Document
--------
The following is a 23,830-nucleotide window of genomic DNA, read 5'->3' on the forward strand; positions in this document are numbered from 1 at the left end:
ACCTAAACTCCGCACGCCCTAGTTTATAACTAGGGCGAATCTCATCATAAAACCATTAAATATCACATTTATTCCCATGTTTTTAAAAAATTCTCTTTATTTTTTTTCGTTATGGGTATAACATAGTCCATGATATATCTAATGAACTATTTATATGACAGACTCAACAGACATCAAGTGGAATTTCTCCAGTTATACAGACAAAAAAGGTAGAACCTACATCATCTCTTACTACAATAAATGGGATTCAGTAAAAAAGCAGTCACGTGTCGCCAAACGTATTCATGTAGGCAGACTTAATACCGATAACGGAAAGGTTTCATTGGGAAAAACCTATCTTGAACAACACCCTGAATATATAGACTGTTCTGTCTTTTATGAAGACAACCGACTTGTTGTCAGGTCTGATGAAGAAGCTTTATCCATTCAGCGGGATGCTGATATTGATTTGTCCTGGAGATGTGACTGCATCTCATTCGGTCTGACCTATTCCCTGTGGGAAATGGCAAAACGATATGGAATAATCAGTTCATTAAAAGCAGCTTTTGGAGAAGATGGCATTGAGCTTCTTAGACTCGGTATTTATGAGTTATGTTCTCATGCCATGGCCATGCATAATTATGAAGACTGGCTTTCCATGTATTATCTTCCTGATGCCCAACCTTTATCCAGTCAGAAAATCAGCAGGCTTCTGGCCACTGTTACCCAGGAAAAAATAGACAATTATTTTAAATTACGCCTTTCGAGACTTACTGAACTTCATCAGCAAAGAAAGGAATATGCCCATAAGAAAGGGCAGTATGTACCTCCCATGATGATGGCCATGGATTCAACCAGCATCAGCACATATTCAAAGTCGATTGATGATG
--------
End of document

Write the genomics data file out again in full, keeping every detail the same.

The following is a 23,830-nucleotide window of genomic DNA, read 5'->3' on the forward strand; positions in this document are numbered from 1 at the left end:
ACCTAAACTCCGCACGCCCTAGTTTATAACTAGGGCGAATCTCATCATAAAACCATTAAATATCACATTTATTCCCATGTTTTTAAAAAATTCTCTTTATTTTTTTTCGTTATGGGTATAACATAGTCCATGATATATCTAATGAACTATTTATATGACAGACTCAACAGACATCAAGTGGAATTTCTCCAGTTATACAGACAAAAAAGGTAGAACCTACATCATCTCTTACTACAATAAATGGGATTCAGTAAAAAAGCAGTCACGTGTCGCCAAACGTATTCATGTAGGCAGACTTAATACCGATAACGGAAAGGTTTCATTGGGAAAAACCTATCTTGAACAACACCCTGAATATATAGACTGTTCTGTCTTTTATGAAGACAACCGACTTGTTGTCAGGTCTGATGAAGAAGCTTTATCCATTCAGCGGGATGCTGATATTGATTTGTCCTGGAGATGTGACTGCATCTCATTCGGTCTGACCTATTCCCTGTGGGAAATGGCAAAACGATATGGAATAATCAGTTCATTAAAAGCAGCTTTTGGAGAAGATGGCATTGAGCTTCTTAGACTCGGTATTTATGAGTTATGTTCTCATGCCATGGCCATGCATAATTATGAAGACTGGCTTTCCATGTATTATCTTCCTGATGCCCAACCTTTATCCAGTCAGAAAATCAGCAGGCTTCTGGCCACTGTTACCCAGGAAAAAATAGACAATTATTTTAAATTACGCCTTTCGAGACTTACTGAACTTCATCAGCAAAGAAAGGAATATGCCCATAAGAAAGGGCAGTATGTACCTCCCATGATGATGGCCATGGATTCAACCAGCATCAGCACATATTCAAAGTCGATTGATGATG